For Jacki and Jonathan Sullins, natives of Fort Mill and Tega Cay now living in Catawba, the importance of family and community is realized daily as they rely on those around them in coping with the cancer of their 2-year-old son, Harlan.
“As a parent, you are suppose to make everything better,” Jacki says. “Typically a kiss and a hug does the trick, but when you have someone whom you've never met tell you your pride and joy, the answer to your wildest dreams, has a plum size brain tumor, your world comes crumbling down pretty fast.”
Harlan's tumor was discovered Feb. 7; Less than a week later he had surgery and by Feb. 18 he was diagnosed with a grade 2 ependymoma.
“I'd be a liar if I said coping [with Harlan’s disease] was a walk in the park,” he mom says. “It's anything but. If it wasn't for our families, friends, employers, and awesome community, we would not be where we are now. Prayer is an amazing thing.”
To pay for Harlan’s medical treatment, local businesses have pitched in to host fundraisers. Barnyard Celebrations, 3000 Old Farm Rd., Fort Mill, is holding a family event with pony rides, live music, a petting zoo, vendors and a bake sale, noon to 4 p.m. Saturday. Grapevine, a Baxter wine bar that also features craft beer, will host a charity night for Harlan at 5 p.m. on June 19.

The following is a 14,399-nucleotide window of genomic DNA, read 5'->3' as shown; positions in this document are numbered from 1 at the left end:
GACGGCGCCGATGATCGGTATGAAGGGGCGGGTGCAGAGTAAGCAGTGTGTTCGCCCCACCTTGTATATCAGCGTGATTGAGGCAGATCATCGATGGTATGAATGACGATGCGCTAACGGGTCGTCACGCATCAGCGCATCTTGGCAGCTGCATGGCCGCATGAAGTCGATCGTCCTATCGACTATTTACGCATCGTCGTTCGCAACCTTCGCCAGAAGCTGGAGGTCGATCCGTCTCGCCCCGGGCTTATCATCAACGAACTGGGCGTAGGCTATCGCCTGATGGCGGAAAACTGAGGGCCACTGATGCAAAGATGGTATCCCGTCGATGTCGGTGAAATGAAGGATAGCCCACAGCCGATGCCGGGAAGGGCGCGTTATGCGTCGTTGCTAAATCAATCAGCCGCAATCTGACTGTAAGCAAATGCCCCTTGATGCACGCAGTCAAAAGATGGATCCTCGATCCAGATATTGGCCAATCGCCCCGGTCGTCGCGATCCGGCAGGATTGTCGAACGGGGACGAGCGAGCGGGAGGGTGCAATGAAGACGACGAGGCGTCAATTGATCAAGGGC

The community is responding in a big way.
Captain Steve’s in Fort Mill recently hosted a barbecue sale in its parking lot and sold out of food early. Dr. Brian Biehl’s dental office, where Harlan’s mother works, also hosted a barbecue sale and sells Harlan T-shirts and bracelets. Harlan’s pediatrician and Birds of a Feather in Fort Mill also sell bracelets.
As the latest partner in Harlan’s journey, Grapevine, on Market Street, is continuing its tradition of philanthropy.
“The Grapevine hosts charity nights every Wednesday night throughout the year. As long as the check is made to an actual foundation or charity, and not a person, they will allow you to do charity night,” explains family friend Jamie Cooke of Fort Mill.
“Four friends of Harlan's family will go to The Grapevine at 4 p.m. the day of the event to be trained to be guest bartenders. Two of the regular Grapevine staff will also stay for the night. In order to make it fair for them, the first $150 made will be split between the two bartenders. After the first $150, every dollar that is given to tips we get to keep for Harlan. So while we need people to show up and drink, we also need them to tip big!”